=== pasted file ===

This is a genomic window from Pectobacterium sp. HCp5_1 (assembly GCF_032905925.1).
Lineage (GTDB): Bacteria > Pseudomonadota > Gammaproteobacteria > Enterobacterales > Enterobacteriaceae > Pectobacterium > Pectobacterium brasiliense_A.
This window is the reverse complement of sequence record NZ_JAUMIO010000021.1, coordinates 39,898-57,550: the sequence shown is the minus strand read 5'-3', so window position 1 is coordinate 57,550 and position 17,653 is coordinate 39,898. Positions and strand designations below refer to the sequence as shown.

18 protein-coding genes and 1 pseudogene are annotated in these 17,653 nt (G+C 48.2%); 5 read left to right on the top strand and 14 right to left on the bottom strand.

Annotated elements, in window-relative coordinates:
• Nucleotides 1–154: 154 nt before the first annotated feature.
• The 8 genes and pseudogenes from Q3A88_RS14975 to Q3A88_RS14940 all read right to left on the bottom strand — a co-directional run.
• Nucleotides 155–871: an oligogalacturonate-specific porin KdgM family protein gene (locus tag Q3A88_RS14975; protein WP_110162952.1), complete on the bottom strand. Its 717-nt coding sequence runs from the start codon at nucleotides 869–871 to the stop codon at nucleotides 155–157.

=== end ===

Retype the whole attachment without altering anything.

This is a genomic window from Pectobacterium sp. HCp5_1 (assembly GCF_032905925.1).
Lineage (GTDB): Bacteria > Pseudomonadota > Gammaproteobacteria > Enterobacterales > Enterobacteriaceae > Pectobacterium > Pectobacterium brasiliense_A.
This window is the reverse complement of sequence record NZ_JAUMIO010000021.1, coordinates 39,898-57,550: the sequence shown is the minus strand read 5'-3', so window position 1 is coordinate 57,550 and position 17,653 is coordinate 39,898. Positions and strand designations below refer to the sequence as shown.

18 protein-coding genes and 1 pseudogene are annotated in these 17,653 nt (G+C 48.2%); 5 read left to right on the top strand and 14 right to left on the bottom strand.

Annotated elements, in window-relative coordinates:
• Nucleotides 1–154: 154 nt before the first annotated feature.
• The 8 genes and pseudogenes from Q3A88_RS14975 to Q3A88_RS14940 all read right to left on the bottom strand — a co-directional run.
• Nucleotides 155–871: an oligogalacturonate-specific porin KdgM family protein gene (locus tag Q3A88_RS14975; protein WP_110162952.1), complete on the bottom strand. Its 717-nt coding sequence runs from the start codon at nucleotides 869–871 to the stop codon at nucleotides 155–157.